In the first part initialize the seed with a constant, e.g. 0:

```
numpy.random.seed(0)
```

In the second part initialize the seed with time:

```
import time
t = 1000 * time.time() # current time in milliseconds
np.random.seed(int(t) % 2**32)
```

(the seed must be between 0 and and 2**32 - 1)

Note: you obtain a similar effect by calling `np.random.seed()`

with no arguments, i.e. a new (pseudo)-unpredictable sequence.

Each time you initialize the seed with the same constant, you get the same sequence of numbers:

```
>>> np.random.seed(0)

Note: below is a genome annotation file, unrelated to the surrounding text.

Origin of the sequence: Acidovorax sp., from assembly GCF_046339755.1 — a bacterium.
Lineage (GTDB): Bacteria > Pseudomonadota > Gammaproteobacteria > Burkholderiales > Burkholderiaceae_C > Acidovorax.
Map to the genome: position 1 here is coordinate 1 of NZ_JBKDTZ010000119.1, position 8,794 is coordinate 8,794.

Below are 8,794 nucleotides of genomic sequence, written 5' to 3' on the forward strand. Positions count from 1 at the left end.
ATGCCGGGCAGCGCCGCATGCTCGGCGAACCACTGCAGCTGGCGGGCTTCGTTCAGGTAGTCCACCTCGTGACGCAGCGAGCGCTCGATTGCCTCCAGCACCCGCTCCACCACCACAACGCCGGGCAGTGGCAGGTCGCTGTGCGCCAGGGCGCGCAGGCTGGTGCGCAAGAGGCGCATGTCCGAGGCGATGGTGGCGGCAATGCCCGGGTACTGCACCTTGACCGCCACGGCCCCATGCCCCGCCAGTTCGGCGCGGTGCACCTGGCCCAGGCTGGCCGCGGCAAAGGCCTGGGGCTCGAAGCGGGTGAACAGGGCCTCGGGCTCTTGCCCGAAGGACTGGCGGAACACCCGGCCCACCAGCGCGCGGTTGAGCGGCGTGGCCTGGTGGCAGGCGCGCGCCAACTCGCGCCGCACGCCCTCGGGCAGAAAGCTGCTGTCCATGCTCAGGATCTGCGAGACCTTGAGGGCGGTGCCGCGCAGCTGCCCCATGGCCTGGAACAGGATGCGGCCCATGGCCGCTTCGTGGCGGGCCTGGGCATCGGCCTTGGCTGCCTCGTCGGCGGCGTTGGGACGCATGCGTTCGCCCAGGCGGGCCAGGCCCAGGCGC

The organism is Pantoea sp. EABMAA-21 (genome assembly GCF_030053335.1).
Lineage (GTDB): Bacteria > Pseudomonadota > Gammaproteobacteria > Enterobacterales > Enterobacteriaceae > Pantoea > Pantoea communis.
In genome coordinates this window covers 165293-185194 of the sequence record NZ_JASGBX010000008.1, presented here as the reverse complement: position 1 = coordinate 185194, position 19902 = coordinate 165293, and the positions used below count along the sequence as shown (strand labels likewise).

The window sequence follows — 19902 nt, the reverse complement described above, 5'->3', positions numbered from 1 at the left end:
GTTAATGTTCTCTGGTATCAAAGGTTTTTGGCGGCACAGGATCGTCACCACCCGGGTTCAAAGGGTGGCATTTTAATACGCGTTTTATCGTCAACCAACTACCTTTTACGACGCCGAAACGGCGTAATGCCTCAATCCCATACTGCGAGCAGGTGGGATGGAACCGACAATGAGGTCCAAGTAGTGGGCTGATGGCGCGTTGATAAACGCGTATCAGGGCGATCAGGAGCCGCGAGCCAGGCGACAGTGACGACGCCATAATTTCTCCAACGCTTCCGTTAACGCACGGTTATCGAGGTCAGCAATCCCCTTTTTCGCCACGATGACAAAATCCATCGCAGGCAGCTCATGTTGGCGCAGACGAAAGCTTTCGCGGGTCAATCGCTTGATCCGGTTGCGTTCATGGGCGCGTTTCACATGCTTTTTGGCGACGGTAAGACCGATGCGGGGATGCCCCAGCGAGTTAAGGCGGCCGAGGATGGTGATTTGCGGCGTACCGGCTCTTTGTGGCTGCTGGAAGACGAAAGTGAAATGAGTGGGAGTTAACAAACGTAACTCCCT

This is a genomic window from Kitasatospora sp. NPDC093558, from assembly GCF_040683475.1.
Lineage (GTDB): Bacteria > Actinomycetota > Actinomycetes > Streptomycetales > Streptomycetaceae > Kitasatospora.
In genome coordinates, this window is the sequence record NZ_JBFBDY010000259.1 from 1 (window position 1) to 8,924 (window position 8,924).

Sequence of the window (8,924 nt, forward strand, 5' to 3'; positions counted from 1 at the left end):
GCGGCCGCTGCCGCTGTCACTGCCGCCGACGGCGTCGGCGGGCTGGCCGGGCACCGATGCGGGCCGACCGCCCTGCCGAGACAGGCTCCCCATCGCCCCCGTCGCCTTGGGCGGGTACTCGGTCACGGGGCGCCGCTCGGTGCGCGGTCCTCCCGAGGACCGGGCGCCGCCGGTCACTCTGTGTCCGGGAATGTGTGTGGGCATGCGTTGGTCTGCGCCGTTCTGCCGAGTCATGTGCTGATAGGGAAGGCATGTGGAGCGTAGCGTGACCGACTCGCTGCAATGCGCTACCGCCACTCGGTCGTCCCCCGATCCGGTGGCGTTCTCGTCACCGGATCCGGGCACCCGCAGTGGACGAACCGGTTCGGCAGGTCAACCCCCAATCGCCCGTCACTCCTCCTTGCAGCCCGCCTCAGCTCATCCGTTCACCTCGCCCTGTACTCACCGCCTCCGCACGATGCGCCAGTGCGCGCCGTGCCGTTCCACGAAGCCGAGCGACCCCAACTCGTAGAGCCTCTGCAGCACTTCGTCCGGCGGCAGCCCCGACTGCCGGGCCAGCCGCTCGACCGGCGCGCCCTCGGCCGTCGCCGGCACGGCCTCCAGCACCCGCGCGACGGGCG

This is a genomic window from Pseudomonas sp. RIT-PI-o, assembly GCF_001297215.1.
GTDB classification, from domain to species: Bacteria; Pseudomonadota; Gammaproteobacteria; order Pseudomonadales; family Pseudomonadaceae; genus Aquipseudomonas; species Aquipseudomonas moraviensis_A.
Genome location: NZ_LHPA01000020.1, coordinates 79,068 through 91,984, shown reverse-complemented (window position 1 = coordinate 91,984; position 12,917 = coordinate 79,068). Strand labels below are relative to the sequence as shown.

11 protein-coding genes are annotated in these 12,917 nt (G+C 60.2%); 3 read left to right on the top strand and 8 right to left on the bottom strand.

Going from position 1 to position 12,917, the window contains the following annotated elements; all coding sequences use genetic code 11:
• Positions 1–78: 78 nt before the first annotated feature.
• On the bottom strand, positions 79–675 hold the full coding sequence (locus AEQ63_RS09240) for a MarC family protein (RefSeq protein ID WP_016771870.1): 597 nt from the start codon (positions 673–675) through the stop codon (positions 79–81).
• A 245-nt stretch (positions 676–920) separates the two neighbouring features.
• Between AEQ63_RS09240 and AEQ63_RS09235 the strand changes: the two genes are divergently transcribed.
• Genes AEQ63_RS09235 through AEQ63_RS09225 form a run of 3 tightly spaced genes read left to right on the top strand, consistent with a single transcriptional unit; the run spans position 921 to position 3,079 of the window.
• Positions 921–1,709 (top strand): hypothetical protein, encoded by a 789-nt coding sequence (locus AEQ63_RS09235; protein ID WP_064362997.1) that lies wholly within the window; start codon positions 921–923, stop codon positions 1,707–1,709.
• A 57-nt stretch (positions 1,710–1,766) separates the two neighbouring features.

>>> [np.random.randint(10) for _ in range(10)]
[5, 0, 3, 3, 7, 9, 3, 5, 2, 4]
>>> [np.random.randint(10) for _ in range(10)]
[7, 6, 8, 8, 1, 6, 7, 7, 8, 1]
>>> np.random.seed(0)
>>> [np.random.randint(10) for _ in range(10)]
[5, 0, 3, 3, 7, 9, 3, 5, 2, 4]
```

Hence initalizing with the current number of milliseconds gives you some pseudo-random sequence.

`np.random.seed()`